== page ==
Introduction

set.seed(19790801) library(assertive) knitr::opts_chunk$set(error = FALSE)

assert functions

There are times when it is a good idea to check the state of your variables, to ensure that they have the properties that you think they have. For example, if you have a count variable, you might want to check that it is numeric, that all the values are non-negative, and that all the values are whole numbers.

Base-R has a function called stopifnot that lets you perform such checks.

counts <- c(1, 2, 3, 4.5) stopifnot( is.numeric(counts), all(counts >= 0), isTRUE(all.equal(counts, round(counts))) )

This is OK, but not that easy to read. Worse, the error messages that it produces in the event of failure aren't very user-friendly.

assertive provides lots of assert functions that provide checks for specific conditions. (An assertion is software development jargon for a check.) They are designed to make your code easier to read, and to return helpful error messages to users in the event of a check failing.

Here's the same example again, written in an assertive style.

counts <- c(1, 2, 3, 4.5) assert_is_numeric(counts) assert_all_are_non_negative(counts) assert_all_are_whole_numbers(counts)

Here you see that the error message contains a human readable sentence, followed by information on the values that caused problems, along with their positions and reasons for failure.

is and has functions

Each of the assert functions has an underlying is or has function. For example, assert_is_numeric calls is_numeric, assert_all_are_non_negative calls is_non_negative, and so on.

Some is and has functions, such as is_numeric, return a single logical value.

is_numeric(1:6) is_numeric(letters)

When the check passed, is_numeric returned TRUE, and when it failed, is_numeric returned FALSE with a cause attribute explaining the problem.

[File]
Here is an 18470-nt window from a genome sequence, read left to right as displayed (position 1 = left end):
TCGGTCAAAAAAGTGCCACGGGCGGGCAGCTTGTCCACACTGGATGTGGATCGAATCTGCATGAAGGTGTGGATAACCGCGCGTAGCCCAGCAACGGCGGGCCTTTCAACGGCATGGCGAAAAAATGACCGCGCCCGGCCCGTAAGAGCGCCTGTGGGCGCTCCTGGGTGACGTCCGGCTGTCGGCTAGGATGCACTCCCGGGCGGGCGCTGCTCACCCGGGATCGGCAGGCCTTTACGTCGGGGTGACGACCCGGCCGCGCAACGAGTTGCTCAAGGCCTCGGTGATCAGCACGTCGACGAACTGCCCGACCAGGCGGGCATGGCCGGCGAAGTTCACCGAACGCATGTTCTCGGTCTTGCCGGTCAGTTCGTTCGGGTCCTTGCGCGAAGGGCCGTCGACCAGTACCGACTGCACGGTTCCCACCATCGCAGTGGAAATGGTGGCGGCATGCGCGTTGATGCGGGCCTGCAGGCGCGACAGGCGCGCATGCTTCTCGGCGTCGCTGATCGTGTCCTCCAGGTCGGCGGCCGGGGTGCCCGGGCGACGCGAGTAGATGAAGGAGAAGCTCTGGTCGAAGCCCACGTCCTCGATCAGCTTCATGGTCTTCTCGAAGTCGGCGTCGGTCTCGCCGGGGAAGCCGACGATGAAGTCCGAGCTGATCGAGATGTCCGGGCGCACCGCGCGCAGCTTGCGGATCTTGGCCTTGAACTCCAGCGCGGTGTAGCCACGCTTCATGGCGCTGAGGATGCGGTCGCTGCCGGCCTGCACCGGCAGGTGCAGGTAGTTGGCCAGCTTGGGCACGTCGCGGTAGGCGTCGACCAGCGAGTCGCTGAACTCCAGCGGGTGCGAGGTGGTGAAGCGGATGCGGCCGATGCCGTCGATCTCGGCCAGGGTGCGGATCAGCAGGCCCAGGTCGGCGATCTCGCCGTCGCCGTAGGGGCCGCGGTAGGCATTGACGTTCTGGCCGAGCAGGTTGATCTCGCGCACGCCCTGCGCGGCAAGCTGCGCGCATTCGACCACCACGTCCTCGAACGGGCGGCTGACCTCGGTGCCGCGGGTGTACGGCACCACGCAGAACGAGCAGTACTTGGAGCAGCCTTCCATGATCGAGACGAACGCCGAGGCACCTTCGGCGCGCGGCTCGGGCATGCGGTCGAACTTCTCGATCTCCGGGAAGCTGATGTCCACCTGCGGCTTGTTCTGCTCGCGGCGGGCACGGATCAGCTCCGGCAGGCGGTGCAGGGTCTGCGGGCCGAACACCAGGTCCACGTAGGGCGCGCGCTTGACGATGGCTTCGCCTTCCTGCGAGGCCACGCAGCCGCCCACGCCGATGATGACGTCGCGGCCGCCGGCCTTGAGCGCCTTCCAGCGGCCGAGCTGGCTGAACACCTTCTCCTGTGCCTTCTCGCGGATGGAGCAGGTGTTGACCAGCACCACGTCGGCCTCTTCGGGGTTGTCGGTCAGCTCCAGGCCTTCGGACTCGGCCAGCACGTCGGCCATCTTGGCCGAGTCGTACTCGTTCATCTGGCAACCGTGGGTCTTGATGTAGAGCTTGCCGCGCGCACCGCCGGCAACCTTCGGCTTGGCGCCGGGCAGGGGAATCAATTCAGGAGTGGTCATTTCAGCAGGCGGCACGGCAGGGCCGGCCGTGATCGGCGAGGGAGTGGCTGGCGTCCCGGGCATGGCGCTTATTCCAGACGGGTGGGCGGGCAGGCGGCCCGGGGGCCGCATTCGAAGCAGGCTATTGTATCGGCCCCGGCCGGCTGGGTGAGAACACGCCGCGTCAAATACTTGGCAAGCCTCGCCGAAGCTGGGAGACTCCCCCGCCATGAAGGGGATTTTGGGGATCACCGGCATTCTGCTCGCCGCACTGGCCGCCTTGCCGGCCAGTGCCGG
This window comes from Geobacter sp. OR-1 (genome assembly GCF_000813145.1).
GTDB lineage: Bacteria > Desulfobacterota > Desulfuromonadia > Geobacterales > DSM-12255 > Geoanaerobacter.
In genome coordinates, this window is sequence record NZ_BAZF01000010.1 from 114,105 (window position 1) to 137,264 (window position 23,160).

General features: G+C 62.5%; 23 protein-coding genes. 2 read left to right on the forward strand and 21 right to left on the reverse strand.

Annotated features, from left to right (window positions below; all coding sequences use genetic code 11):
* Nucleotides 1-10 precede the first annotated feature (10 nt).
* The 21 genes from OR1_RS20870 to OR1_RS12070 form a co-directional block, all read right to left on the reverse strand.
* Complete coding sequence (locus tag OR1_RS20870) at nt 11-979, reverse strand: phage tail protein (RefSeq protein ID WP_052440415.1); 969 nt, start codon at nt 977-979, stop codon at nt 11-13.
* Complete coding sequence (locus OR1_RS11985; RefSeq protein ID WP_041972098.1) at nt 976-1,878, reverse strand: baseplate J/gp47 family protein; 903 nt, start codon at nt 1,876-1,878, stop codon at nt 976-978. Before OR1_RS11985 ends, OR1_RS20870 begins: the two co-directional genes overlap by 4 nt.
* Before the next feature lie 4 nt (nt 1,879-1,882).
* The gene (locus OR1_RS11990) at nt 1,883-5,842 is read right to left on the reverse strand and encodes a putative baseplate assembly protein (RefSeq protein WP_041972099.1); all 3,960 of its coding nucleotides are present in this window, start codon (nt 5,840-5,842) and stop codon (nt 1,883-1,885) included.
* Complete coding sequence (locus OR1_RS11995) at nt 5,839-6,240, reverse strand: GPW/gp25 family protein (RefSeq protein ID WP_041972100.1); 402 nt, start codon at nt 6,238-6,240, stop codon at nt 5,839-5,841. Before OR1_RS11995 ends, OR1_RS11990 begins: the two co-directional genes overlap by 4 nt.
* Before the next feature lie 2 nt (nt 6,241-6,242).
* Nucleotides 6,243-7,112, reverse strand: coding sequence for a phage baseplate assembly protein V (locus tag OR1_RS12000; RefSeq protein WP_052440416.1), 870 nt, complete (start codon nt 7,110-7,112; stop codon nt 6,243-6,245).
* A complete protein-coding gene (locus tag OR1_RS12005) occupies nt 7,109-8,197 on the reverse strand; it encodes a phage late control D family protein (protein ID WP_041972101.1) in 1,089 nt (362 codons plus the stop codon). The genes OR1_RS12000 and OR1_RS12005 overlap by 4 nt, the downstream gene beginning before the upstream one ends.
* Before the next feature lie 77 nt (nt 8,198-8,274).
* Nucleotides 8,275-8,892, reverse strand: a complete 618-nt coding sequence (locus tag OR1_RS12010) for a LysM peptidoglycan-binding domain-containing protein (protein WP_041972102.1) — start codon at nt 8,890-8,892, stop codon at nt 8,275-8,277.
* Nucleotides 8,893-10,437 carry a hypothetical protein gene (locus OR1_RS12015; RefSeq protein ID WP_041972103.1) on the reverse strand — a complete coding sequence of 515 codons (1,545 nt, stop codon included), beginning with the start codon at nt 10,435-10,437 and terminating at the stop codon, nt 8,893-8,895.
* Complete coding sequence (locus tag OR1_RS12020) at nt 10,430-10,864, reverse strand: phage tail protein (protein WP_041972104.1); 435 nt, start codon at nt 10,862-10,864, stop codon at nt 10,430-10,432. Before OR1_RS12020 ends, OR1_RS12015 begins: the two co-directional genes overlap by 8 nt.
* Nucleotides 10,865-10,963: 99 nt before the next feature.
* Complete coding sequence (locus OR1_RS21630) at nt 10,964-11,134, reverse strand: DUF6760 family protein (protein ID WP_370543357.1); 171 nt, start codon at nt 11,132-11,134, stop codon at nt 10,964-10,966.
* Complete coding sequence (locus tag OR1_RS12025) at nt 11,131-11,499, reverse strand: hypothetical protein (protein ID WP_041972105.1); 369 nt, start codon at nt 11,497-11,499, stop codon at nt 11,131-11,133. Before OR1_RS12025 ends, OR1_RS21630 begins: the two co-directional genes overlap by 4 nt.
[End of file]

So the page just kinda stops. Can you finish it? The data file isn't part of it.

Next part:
Where is functions return a single value, they have a single corresponding assert function prefixed by assert_. For example, is_numeric is paired with assert_is_numeric.

Some is and has functions, such as is_non_negative, return a logical vector.

is_non_negative(rnorm(6))

is_non_negative returned a logical vector which was TRUE where the check passed, and FALSE where the check failed. This time the cause attribute was also vectorised, returning an empty string for the passes and a brief explanation of the problem for the failures.

Where is functions return a vector, there are two corresponding assert functions, prefixed assert_all_are_, and assert_any_are_. For example, is_non_negative is paired with assert_all_are_non_negative and assert_any_are_non_negative.

Summary

  1. assertive contains is* functions that return logical values or vectors, with a cause attribute the describes what went wrong when the return value is not \code{TRUE}.
  2. assertive also contains assert* functions that throw an error if a conditon is not met (and do nothing if the condition is met).
  3. If a function is_something returns a single value, then the corresponding assert* function is named assert_is_something.
  4. If a function is_something returns a vector, then the corresponding assert* functions are named assert_all_are_something and assert_any_are_something.

Exercises.

  1. List the contents of the assertive package using ls("package:assertive"). [1 min].
  2. Find a function that will throw an error if its input is not a vector. Run the examples for that function Hint: The pattern argument to ls may be useful for narrowing your search. [2 mins].
  3. Find a function that will throw an error if its input contains values that aren't whole numbers. Run the example. [2 mins].
  4. Find a function that returns a logical vector if its input contains US zip codes. Run the example. [2 mins].